V-Day l ONE BILLION RISING l World Wide February 14, 2013

vDAYABOUT V-Day

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To read V-Day founder Eve Ensler’s bio, click here

V-Day is a global activist movement to end violence against women and girls. V-Day is a catalyst that promotes creative events to increase awareness, raise money, and revitalize the spirit of existing anti-violence organizations. V-Day generates broader attention for the fight to stop violence against women and girls, including rape, battery, incest, female genital mutilation (FGM), and sex slavery.

Through V-Day campaigns, local volunteers and college students produce annual benefit performances of The Vagina Monologues, A Memory, A Monologue, A Rant and A Prayer, Any One Of Us: Words From Prison, screenings of V-Day’s documentary Until The Violence Stops, and the PBS documentary What I Want My Words To Do To You, Spotlight Teach-Ins and V-Men workshops, to raise awareness and funds for anti-violence groups within their own communities. In 2012, over 5,800 V-Day benefit events took place produced by volunteer activists in the U.S. and around the world, educating millions of people about the reality of violence against women and girls.

Performance is just the beginning. V-Day stages large-scale benefits and produces innovative gatherings, films and campaigns to educate and change social attitudes towards violence against women including the documentary Until The Violence Stops; community briefings on the missing and murdered women of Juarez, Mexico; the December 2003 V-Day delegation trip to Israel, Palestine, Egypt and Jordan; the Afghan Women’s Summit; the March 2004 delegation to India; the Stop Rape Contest; the Indian Country Project; Love Your Tree; the June 2006 two-week festival of theater, spoken word, performance and community events UNTIL THE VIOLENCE STOPS: NYC ; the 2008, V-Day 10-year anniversary events V TO THE TENTH at the New Orleans Arena and Louisiana Superdome; the Stop Raping Our Greatest Resource: Power To The Women and Girls of the Democratic Republic of Congo Campaign; theV-Girls Campaign, and the V-Men Campaign.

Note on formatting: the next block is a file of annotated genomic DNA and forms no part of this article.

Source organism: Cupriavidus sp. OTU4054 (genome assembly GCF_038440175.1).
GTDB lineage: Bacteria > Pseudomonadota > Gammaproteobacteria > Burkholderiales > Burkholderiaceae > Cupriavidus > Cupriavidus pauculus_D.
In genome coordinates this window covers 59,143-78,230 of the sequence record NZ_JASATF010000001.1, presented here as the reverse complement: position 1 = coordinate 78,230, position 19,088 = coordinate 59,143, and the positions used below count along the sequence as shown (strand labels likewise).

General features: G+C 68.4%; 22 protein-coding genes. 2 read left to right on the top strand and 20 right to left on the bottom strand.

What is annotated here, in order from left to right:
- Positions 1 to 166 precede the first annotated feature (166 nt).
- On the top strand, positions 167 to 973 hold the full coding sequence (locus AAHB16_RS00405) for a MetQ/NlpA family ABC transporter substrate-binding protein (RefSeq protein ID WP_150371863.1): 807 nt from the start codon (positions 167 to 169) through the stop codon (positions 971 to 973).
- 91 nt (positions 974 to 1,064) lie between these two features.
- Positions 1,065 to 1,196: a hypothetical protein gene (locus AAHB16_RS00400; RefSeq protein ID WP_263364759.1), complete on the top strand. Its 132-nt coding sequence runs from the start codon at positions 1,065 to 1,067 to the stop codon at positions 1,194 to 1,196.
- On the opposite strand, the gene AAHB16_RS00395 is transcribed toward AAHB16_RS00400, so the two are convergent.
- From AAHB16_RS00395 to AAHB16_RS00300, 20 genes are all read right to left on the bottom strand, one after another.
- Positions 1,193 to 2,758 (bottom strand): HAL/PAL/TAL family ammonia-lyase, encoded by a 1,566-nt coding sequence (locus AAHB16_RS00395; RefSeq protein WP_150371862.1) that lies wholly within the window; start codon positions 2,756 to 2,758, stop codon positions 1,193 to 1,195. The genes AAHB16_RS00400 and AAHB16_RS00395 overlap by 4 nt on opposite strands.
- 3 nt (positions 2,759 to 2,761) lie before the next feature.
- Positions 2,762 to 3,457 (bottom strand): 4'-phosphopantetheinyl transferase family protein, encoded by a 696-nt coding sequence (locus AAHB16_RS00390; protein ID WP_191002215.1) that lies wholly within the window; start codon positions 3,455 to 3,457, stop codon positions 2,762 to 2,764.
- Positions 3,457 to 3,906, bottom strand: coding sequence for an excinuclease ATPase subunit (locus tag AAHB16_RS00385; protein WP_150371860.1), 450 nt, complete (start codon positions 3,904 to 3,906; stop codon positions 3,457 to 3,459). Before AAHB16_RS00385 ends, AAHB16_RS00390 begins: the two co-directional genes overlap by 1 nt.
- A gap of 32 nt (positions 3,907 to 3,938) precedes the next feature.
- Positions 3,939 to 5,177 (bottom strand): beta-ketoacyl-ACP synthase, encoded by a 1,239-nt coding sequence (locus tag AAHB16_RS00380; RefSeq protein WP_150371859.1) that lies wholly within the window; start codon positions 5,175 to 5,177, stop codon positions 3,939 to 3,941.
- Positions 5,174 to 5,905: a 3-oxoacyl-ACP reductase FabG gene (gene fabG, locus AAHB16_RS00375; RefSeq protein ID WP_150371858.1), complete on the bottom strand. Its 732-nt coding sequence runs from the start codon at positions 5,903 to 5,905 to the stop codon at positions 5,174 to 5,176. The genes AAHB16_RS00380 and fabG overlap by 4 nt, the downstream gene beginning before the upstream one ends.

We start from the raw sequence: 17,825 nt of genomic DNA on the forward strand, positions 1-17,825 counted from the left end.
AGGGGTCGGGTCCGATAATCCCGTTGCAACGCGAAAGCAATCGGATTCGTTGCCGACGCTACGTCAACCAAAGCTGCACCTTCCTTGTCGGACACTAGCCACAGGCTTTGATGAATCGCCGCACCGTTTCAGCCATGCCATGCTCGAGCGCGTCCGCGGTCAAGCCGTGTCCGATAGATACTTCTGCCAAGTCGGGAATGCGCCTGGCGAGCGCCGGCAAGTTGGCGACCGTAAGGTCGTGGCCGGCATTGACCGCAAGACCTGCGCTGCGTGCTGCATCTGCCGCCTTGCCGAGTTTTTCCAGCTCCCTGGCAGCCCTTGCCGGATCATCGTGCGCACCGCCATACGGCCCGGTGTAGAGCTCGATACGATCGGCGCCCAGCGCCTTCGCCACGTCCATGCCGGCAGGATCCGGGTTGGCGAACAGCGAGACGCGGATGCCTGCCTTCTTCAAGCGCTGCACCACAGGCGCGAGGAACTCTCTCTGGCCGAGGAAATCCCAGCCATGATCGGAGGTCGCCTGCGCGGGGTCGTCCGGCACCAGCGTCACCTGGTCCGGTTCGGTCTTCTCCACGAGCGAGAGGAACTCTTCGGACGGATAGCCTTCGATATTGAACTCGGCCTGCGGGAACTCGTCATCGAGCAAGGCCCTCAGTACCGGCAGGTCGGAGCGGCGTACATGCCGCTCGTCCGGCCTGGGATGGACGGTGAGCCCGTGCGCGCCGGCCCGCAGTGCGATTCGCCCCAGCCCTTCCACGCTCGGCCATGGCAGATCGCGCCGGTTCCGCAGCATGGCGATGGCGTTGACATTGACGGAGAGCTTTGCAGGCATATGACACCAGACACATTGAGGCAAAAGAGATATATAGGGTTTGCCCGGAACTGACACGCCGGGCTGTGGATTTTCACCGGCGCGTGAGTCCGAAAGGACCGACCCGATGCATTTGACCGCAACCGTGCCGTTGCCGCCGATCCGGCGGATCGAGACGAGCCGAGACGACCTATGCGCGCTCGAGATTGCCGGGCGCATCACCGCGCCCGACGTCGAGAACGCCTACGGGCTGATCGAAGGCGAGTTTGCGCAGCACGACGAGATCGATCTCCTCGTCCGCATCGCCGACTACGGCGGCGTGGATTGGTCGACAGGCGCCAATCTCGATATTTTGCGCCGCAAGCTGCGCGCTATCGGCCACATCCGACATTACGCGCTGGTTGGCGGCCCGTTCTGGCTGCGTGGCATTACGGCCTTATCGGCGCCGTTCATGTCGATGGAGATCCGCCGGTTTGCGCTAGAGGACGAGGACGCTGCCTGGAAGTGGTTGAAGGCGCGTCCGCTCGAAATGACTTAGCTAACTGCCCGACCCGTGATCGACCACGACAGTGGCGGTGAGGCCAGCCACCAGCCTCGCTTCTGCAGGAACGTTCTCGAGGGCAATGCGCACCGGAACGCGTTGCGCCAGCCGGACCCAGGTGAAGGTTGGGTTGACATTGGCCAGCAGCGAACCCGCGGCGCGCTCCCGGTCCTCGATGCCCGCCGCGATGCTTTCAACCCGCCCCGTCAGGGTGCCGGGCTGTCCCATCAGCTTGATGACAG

In Africa, the Middle East, and Asia, V-Day commits ongoing support to build movements and anti-violence networks. Working with local organizations, V-Day provided hard-won funding that helped open the first shelters for women in Egypt and Iraq; sponsored annual workshops and three national campaigns in Afghanistan; convened the “Confronting Violence” conference of South Asian women leaders; and donated satellite-phones to Afghan women to keep lines of communication open and action plans moving forward. V-Day was instrumental in the founding of Karama, a program working in Egypt, Sudan, Morocco, Tunisia, Algeria, Jordan, Syria and Lebanon that works to build upon and strengthen efforts to end violence against women by bringing together local women’s organizations and other civil society groups in collaboration, analysis and advocacy at national, regional and international levels.

In conjunction with the 15th anniversary, V-Day launched its most ambitious campaign to date – ONE BILLION RISING. The concept of the campaign is simple. If you take into account the statistic that 1 out of 3 women will experience violence in her lifetime, you are left with the staggering statistic that over 1 billion women on this planet will be impacted by violence. On V-Day’s 15th Anniversary, 2.14.13, we are inviting ONE BILLION women and those who love them to WALK OUT, DANCE, RISE UP, and DEMAND an end to this violence. V-Day wants the world to see our collective strength, our numbers, our solidarity across borders.